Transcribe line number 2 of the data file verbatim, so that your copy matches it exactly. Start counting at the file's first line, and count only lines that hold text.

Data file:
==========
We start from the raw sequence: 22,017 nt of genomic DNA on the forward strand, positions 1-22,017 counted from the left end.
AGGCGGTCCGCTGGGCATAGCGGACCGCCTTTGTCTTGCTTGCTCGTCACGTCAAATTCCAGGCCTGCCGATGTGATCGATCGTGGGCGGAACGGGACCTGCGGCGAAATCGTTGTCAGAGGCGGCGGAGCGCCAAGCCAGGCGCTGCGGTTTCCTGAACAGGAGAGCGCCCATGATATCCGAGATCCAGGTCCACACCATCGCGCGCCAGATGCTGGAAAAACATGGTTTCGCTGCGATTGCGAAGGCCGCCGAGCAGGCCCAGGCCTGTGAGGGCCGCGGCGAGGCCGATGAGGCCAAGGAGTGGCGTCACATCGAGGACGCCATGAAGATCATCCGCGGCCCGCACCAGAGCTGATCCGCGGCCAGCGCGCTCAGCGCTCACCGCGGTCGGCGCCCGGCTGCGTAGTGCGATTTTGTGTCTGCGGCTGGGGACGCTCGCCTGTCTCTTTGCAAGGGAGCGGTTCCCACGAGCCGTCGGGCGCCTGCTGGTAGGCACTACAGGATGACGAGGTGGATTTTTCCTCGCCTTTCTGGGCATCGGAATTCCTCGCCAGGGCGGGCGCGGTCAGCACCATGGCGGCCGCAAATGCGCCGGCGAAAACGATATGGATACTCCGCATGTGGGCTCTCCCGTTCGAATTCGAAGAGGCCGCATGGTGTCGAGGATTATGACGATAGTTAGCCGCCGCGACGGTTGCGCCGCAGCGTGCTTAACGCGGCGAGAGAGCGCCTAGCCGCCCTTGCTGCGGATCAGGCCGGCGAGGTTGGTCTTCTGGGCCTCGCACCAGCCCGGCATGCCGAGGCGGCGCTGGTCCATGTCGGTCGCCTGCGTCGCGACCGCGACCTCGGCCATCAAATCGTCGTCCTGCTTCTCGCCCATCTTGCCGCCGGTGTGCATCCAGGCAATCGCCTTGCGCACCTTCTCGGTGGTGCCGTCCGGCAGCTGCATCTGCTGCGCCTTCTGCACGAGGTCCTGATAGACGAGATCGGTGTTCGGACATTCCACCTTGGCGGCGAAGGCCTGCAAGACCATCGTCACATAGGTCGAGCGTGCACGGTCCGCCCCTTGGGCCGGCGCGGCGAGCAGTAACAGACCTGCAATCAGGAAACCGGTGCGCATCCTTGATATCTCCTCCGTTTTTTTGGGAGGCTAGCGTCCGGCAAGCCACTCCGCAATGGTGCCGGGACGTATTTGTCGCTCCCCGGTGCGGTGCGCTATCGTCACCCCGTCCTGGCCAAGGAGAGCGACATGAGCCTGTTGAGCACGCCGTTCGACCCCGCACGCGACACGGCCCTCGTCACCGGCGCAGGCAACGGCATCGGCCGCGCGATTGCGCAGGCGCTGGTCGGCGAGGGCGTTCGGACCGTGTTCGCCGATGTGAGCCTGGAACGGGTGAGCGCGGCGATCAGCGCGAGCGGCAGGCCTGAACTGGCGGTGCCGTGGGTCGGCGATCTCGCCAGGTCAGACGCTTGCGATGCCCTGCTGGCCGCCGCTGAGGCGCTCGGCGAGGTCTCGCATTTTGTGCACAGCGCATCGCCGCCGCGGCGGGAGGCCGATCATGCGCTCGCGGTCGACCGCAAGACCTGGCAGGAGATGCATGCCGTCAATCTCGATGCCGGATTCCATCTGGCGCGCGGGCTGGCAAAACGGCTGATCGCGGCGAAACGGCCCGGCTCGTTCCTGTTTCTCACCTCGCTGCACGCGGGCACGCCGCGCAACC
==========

AGGCGGTCCGCTGGGCATAGCGGACCGCCTTTGTCTTGCTTGCTCGTCACGTCAAATTCCAGGCCTGCCGATGTGATCGATCGTGGGCGGAACGGGACCTGCGGCGAAATCGTTGTCAGAGGCGGCGGAGCGCCAAGCCAGGCGCTGCGGTTTCCTGAACAGGAGAGCGCCCATGATATCCGAGATCCAGGTCCACACCATCGCGCGCCAGATGCTGGAAAAACATGGTTTCGCTGCGATTGCGAAGGCCGCCGAGCAGGCCCAGGCCTGTGAGGGCCGCGGCGAGGCCGATGAGGCCAAGGAGTGGCGTCACATCGAGGACGCCATGAAGATCATCCGCGGCCCGCACCAGAGCTGATCCGCGGCCAGCGCGCTCAGCGCTCACCGCGGTCGGCGCCCGGCTGCGTAGTGCGATTTTGTGTCTGCGGCTGGGGACGCTCGCCTGTCTCTTTGCAAGGGAGCGGTTCCCACGAGCCGTCGGGCGCCTGCTGGTAGGCACTACAGGATGACGAGGTGGATTTTTCCTCGCCTTTCTGGGCATCGGAATTCCTCGCCAGGGCGGGCGCGGTCAGCACCATGGCGGCCGCAAATGCGCCGGCGAAAACGATATGGATACTCCGCATGTGGGCTCTCCCGTTCGAATTCGAAGAGGCCGCATGGTGTCGAGGATTATGACGATAGTTAGCCGCCGCGACGGTTGCGCCGCAGCGTGCTTAACGCGGCGAGAGAGCGCCTAGCCGCCCTTGCTGCGGATCAGGCCGGCGAGGTTGGTCTTCTGGGCCTCGCACCAGCCCGGCATGCCGAGGCGGCGCTGGTCCATGTCGGTCGCCTGCGTCGCGACCGCGACCTCGGCCATCAAATCGTCGTCCTGCTTCTCGCCCATCTTGCCGCCGGTGTGCATCCAGGCAATCGCCTTGCGCACCTTCTCGGTGGTGCCGTCCGGCAGCTGCATCTGCTGCGCCTTCTGCACGAGGTCCTGATAGACGAGATCGGTGTTCGGACATTCCACCTTGGCGGCGAAGGCCTGCAAGACCATCGTCACATAGGTCGAGCGTGCACGGTCCGCCCCTTGGGCCGGCGCGGCGAGCAGTAACAGACCTGCAATCAGGAAACCGGTGCGCATCCTTGATATCTCCTCCGTTTTTTTGGGAGGCTAGCGTCCGGCAAGCCACTCCGCAATGGTGCCGGGACGTATTTGTCGCTCCCCGGTGCGGTGCGCTATCGTCACCCCGTCCTGGCCAAGGAGAGCGACATGAGCCTGTTGAGCACGCCGTTCGACCCCGCACGCGACACGGCCCTCGTCACCGGCGCAGGCAACGGCATCGGCCGCGCGATTGCGCAGGCGCTGGTCGGCGAGGGCGTTCGGACCGTGTTCGCCGATGTGAGCCTGGAACGGGTGAGCGCGGCGATCAGCGCGAGCGGCAGGCCTGAACTGGCGGTGCCGTGGGTCGGCGATCTCGCCAGGTCAGACGCTTGCGATGCCCTGCTGGCCGCCGCTGAGGCGCTCGGCGAGGTCTCGCATTTTGTGCACAGCGCATCGCCGCCGCGGCGGGAGGCCGATCATGCGCTCGCGGTCGACCGCAAGACCTGGCAGGAGATGCATGCCGTCAATCTCGATGCCGGATTCCATCTGGCGCGCGGGCTGGCAAAACGGCTGATCGCGGCGAAACGGCCCGGCTCGTTCCTGTTTCTCACCTCGCTGCACGCGGGCACGCCGCGCAACC